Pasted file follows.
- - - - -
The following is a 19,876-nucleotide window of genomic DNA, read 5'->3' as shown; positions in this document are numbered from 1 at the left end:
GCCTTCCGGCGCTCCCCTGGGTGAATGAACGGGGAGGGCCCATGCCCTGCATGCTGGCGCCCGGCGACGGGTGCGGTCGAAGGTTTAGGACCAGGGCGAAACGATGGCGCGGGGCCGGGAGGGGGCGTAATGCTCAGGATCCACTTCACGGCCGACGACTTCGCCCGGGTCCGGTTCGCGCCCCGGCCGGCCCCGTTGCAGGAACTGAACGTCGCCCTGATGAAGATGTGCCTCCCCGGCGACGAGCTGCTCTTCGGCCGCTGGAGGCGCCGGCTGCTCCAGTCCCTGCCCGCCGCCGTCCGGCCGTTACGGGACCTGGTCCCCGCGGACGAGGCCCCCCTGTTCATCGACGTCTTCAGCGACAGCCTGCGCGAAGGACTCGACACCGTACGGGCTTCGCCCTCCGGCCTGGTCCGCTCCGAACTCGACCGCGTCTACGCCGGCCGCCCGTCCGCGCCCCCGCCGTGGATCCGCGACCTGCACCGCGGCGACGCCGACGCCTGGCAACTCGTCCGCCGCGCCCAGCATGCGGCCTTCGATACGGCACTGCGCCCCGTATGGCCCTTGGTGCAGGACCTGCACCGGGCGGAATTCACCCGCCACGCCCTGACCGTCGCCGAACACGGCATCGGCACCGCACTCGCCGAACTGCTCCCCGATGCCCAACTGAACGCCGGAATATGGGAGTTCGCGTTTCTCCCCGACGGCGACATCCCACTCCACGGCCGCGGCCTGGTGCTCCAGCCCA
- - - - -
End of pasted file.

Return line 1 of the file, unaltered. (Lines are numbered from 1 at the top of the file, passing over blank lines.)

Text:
The following is a 19,876-nucleotide window of genomic DNA, read 5'->3' as shown; positions in this document are numbered from 1 at the left end: